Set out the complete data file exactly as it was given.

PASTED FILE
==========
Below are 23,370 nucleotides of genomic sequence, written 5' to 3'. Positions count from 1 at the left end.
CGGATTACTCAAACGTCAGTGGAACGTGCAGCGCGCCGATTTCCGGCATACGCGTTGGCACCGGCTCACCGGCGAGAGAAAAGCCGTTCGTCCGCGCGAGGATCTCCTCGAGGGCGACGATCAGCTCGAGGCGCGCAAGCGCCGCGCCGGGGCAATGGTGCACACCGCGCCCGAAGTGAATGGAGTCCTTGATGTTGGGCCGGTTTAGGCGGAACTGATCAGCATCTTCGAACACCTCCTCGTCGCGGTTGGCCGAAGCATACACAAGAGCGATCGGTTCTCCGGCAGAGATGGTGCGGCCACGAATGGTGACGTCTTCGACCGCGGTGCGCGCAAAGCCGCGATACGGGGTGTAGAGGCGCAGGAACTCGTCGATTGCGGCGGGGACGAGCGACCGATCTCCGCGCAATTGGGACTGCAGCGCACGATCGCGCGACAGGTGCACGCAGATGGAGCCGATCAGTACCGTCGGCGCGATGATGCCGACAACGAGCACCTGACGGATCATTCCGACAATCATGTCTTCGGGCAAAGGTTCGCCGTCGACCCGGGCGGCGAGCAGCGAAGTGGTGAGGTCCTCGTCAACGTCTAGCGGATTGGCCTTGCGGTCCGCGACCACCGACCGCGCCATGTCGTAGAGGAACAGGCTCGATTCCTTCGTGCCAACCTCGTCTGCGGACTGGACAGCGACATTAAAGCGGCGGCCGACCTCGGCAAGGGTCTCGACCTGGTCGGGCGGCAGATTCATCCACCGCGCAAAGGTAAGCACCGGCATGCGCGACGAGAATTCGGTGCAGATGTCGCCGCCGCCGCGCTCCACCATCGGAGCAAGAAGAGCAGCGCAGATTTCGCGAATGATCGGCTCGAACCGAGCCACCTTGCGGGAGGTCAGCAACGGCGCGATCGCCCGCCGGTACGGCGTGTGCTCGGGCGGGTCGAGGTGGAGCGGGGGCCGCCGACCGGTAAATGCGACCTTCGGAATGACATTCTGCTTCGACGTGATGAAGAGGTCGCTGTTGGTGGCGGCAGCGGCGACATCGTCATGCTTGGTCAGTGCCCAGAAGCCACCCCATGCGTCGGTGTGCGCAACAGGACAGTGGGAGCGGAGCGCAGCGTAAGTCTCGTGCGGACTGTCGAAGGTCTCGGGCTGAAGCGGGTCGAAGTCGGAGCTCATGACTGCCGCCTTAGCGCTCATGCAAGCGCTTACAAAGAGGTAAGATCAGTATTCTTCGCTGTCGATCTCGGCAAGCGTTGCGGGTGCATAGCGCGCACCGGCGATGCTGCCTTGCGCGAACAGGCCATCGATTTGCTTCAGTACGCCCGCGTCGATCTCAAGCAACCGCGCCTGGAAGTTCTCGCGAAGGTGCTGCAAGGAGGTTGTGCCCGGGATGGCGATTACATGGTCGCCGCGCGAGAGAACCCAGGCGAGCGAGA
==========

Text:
Below are 23,370 nucleotides of genomic sequence, written 5' to 3'. Positions count from 1 at the left end.
CGGATTACTCAAACGTCAGTGGAACGTGCAGCGCGCCGATTTCCGGCATACGCGTTGGCACCGGCTCACCGGCGAGAGAAAAGCCGTTCGTCCGCGCGAGGATCTCCTCGAGGGCGACGATCAGCTCGAGGCGCGCAAGCGCCGCGCCGGGGCAATGGTGCACACCGCGCCCGAAGTGAATGGAGTCCTTGATGTTGGGCCGGTTTAGGCGGAACTGATCAGCATCTTCGAACACCTCCTCGTCGCGGTTGGCCGAAGCATACACAAGAGCGATCGGTTCTCCGGCAGAGATGGTGCGGCCACGAATGGTGACGTCTTCGACCGCGGTGCGCGCAAAGCCGCGATACGGGGTGTAGAGGCGCAGGAACTCGTCGATTGCGGCGGGGACGAGCGACCGATCTCCGCGCAATTGGGACTGCAGCGCACGATCGCGCGACAGGTGCACGCAGATGGAGCCGATCAGTACCGTCGGCGCGATGATGCCGACAACGAGCACCTGACGGATCATTCCGACAATCATGTCTTCGGGCAAAGGTTCGCCGTCGACCCGGGCGGCGAGCAGCGAAGTGGTGAGGTCCTCGTCAACGTCTAGCGGATTGGCCTTGCGGTCCGCGACCACCGACCGCGCCATGTCGTAGAGGAACAGGCTCGATTCCTTCGTGCCAACCTCGTCTGCGGACTGGACAGCGACATTAAAGCGGCGGCCGACCTCGGCAAGGGTCTCGACCTGGTCGGGCGGCAGATTCATCCACCGCGCAAAGGTAAGCACCGGCATGCGCGACGAGAATTCGGTGCAGATGTCGCCGCCGCCGCGCTCCACCATCGGAGCAAGAAGAGCAGCGCAGATTTCGCGAATGATCGGCTCGAACCGAGCCACCTTGCGGGAGGTCAGCAACGGCGCGATCGCCCGCCGGTACGGCGTGTGCTCGGGCGGGTCGAGGTGGAGCGGGGGCCGCCGACCGGTAAATGCGACCTTCGGAATGACATTCTGCTTCGACGTGATGAAGAGGTCGCTGTTGGTGGCGGCAGCGGCGACATCGTCATGCTTGGTCAGTGCCCAGAAGCCACCCCATGCGTCGGTGTGCGCAACAGGACAGTGGGAGCGGAGCGCAGCGTAAGTCTCGTGCGGACTGTCGAAGGTCTCGGGCTGAAGCGGGTCGAAGTCGGAGCTCATGACTGCCGCCTTAGCGCTCATGCAAGCGCTTACAAAGAGGTAAGATCAGTATTCTTCGCTGTCGATCTCGGCAAGCGTTGCGGGTGCATAGCGCGCACCGGCGATGCTGCCTTGCGCGAACAGGCCATCGATTTGCTTCAGTACGCCCGCGTCGATCTCAAGCAACCGCGCCTGGAAGTTCTCGCGAAGGTGCTGCAAGGAGGTTGTGCCCGGGATGGCGATTACATGGTCGCCGCGCGAGAGAACCCAGGCGAGCGAGA